78 En­gi­neer­ing op­por­tu­nity

Tech­nol­ogy star­tups like An­dela are cre­at­ing chances for Africa’s youth to gain new skills that are es­sen­tial to trans­form­ing the con­ti­nent’s fu­ture

The Africa Report - - CONTENTS -

Tolu Ko­mo­lafe has loved video games since she was six years old. Her fas­ci­na­tion spawned an early in­ter­est in com­put­ers that mor­phed into a de­ci­sion to study com­puter science. But on en­rolling at Nige­ria’s Ladoke Ak­in­tola Univer­sity of Tech­nol­ogy, she quickly re­alised that her am­bi­tion to be­come a pro­gram­mer would be tough to re­alise: the course cur­ricu­lum was based on Pas­cal, a pro­gram­ming lan­guage de­signed in the 1960s that is more suit­able for teach­ing good prac­tices than build­ing in­no­va­tive pro­grammes. Dis­ap­pointed, Ko­mo­lafe per­sisted with the course, but spent her per­sonal time try­ing to learn up-to-date pro­gram­ming lan­guages. Upon grad­u­at­ing, she found a pri­vate com­puter-science academy that of­fered lessons in C#, a lan­guage that is part of Mi­crosoft’s .NET frame­work and on which its desk­top and web ap­pli­ca­tions are built and run. Un­able to af­ford the fee, Ko­mo­lafe struck a deal with the owner of the academy to teach lessons in fun­da­men­tals that she had ac­quired through school and per­sonal study in ex­change for en­rolling in the course. At the end of the year, she be­gan look­ing for her dream job in soft­ware devel­op­ment. How­ever, most of the job of­fers she got came from banks and pro­fes­sional ser­vice firms. “At some point I had to sit down and say: ‘I don’t want to do this’. I know noth­ing about au­dit­ing. I know noth­ing about ac­count­ing aside from the lit­tle I learnt in school. I don’t think I have the pas­sion for it,” Ko­mo­lafe re­calls. A few months later, her luck turned when she came across a free pro­gram­ming boot camp of­fered by a com­pany called An­dela. It promised a full-time job in soft­ware devel­op­ment to those who made it through the two-week camp and a six-month in­tern­ship. Ko­mo­lafe en­rolled with a hint of scep­ti­cism and was ac­cepted for an in­tern­ship along with seven oth­ers. That was in 2014. In Au­gust 2017, she was cel­e­brated as the first de­vel­oper to ace An­dela’s most com­plex soft­ware en­gi­neer­ing test in its three-year his­tory. Ko­mo­lafe’s story re­flects the life-chang­ing op­por­tu­ni­ties that tech­nol­ogy and tech-driven star­tups have made pos­si­ble for young peo­ple in Nige­ria and other African coun­tries. Only a few years ago, her ex­pe­ri­ence would have been highly un­likely, as Nige­ria of­fered few op­por­tu­ni­ties for soft­ware en­gi­neers.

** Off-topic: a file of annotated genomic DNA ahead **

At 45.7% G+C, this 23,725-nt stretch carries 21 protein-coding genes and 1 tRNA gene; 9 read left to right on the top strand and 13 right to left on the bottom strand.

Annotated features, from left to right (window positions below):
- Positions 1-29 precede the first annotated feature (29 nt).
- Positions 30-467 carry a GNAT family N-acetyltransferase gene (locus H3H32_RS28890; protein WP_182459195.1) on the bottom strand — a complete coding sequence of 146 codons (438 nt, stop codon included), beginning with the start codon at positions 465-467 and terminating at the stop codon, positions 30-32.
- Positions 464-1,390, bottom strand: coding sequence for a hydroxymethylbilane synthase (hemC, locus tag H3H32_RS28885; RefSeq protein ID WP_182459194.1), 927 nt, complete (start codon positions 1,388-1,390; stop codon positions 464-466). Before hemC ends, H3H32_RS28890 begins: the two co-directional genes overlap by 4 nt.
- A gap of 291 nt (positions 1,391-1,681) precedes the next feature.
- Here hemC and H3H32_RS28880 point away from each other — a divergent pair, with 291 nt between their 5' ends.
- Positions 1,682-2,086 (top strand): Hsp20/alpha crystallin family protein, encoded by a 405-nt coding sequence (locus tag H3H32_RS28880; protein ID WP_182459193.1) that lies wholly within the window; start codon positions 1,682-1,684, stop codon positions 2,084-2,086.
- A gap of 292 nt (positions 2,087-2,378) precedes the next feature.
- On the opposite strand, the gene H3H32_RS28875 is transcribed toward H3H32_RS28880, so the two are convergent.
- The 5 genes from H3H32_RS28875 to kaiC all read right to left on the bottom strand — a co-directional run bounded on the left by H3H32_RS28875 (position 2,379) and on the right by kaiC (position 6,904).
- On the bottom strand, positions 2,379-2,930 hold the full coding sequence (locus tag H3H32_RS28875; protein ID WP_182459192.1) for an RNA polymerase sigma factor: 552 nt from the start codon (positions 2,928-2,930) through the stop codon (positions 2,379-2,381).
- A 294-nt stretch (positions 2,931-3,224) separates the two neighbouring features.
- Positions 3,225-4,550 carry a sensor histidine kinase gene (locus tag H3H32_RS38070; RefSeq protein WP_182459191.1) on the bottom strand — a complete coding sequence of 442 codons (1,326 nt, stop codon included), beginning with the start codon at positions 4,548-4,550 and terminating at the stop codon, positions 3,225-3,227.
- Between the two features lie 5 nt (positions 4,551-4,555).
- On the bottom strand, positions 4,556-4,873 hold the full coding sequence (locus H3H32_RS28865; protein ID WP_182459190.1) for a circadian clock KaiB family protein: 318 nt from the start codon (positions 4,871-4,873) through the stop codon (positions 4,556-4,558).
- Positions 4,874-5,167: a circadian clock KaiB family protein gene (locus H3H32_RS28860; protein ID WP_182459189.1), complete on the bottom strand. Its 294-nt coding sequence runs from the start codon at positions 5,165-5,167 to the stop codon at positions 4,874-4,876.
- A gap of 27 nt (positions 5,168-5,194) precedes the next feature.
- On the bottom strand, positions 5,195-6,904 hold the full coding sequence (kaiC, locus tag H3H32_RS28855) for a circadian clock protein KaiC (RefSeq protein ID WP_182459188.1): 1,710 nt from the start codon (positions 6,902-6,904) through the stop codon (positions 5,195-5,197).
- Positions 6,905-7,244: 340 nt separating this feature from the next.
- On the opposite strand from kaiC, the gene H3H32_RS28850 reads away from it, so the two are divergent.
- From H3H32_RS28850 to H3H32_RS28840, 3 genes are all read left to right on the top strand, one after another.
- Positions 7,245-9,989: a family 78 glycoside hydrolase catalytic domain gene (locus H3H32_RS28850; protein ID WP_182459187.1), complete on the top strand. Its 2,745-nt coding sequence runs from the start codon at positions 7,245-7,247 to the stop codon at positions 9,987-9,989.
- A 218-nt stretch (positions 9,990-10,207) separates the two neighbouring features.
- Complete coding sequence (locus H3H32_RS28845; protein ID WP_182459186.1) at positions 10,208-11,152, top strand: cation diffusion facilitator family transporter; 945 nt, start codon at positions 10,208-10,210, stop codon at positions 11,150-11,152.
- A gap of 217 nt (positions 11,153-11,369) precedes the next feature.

To­day, the pace of tech­no­log­i­cal change that is sweep­ing through the world and spawn­ing star­tups means that Ko­mo­lafe and many like her across the con­ti­nent are be­ing given fresh op­por­tu­ni­ties to chan­nel their tal­ents into ca­reers that make the best use of their abil­i­ties. Com­pe­tent and poised, this new breed of en­gi­neers is on a mis­sion to help solve some of Africa’s big­gest prob­lems. Africa is ex­pe­ri­enc­ing a se­cond mo­bile revo­lu­tion, in which an es­ti­mated half a bil­lion peo­ple will go on­line for the first time.

The en­thu­si­asm gen­er­ated by the first wave of the mo­bile revo­lu­tion about two decades ago gave birth to the phe­nom­e­non known as ‘leapfrog­ging’. When most African countr ies went straight to mo­bile phones with­out first pass­ing through the phase of fixed-line phones this sug­gested that the in­no­va­tive ap­pli­ca­tion of mo­bile tech­nol­ogy could lead African coun­tries to be­come tech­no­log­i­cally ad­vanced de­spite their in­fras­truc­ture deficits. In his re­cent es­say ‘Leapfrog­ging Progress: The Mis­placed Prom­ise of Africa’s Mo­bile Revo­lu­tion’, the renowned Har­vard pro­fes­sor of in­ter­na­tional devel­op­ment Calestous Juma says the po­ten­tial of leapfrog­ging has been un­ful­filled. Ac­cord­ing to Juma: ‘The mo­bile revo­lu­tion has hardly served as a stim­u­lus for broader in­dus­trial devel­op­ment and ap­pears to have had lit­tle im­pact on African in­no­va­tion pol­icy.’ He ar­gues that since in­fras­truc­ture is in­her­ently tech­no­log­i­cal, the con­ti­nent re­quires sig­nif­i­cant tech­ni­cal ca­pac­ity to de­velop its in­fras­truc­ture, and a pre­req­ui­site for this is a large pool of re­searchers and en­gi­neers. Africa needs soft­ware en­gi­neers, not just civil and me­chan­i­cal en­gi­neers. Es­ti­mates from the re­searchers at the an­a­lyt­i­cal firm Visionmobile show that the con­ti­nent con­trib­utes only four out of ev­ery 100 de­vel­op­ers in the world, de­spite hav­ing around 14% of the world’s pop­u­la­tion.